Strengthening of climate ambitions by the International Maritime Organization earlier this year has led to enhanced interest in exploring a range of options to help the maritime ecosystem decarbonise.
One exciting option is that of ‘green shipping corridors’ – end-to-end maritime routes between ports with a vessel operating on a low-emission fuel, and refuelling using infrastructure in both ports.
At COP26 in Glasgow two years ago, the ‘Clydebank Declaration’ was signed by 26 nations who committed to establishing green shipping corridors. The aim: to have six in operation globally by the mid-2020s.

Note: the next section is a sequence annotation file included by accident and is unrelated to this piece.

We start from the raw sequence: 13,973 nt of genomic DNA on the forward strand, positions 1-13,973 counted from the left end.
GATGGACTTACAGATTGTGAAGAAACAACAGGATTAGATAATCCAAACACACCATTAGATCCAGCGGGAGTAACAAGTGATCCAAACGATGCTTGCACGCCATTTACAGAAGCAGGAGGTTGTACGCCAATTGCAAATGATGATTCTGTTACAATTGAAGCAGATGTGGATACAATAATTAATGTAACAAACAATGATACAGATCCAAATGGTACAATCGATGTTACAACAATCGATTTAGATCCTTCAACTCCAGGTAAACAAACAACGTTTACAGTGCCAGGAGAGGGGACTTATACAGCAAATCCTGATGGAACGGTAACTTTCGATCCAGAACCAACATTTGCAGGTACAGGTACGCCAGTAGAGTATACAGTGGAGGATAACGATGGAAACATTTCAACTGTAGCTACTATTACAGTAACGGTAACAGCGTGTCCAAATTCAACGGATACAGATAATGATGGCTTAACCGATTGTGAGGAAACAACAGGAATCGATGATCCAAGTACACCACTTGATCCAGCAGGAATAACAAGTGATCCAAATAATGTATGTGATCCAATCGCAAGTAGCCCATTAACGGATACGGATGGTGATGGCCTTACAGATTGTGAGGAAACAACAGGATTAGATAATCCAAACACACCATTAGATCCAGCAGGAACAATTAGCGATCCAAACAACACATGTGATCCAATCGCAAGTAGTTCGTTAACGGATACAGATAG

Connected Places Catapult has helped to develop the business case for one green corridor between the Port of Tyne and the Port of Rotterdam – using renewable e-methanol as the preferred choice of fuel – in a project known as the ‘Clean Tyne Shipping Corridor’.
It forms part of the Clean Maritime Demonstration Competition Round 2, funded by the Department for Transport and delivered in partnership with Innovate UK. We have been working with highly specialised teams from Newcastle University, Lloyd’s Register, Arup, EDF Energy R&D UK, Port of Tyne and the North East Local Enterprise Partnership.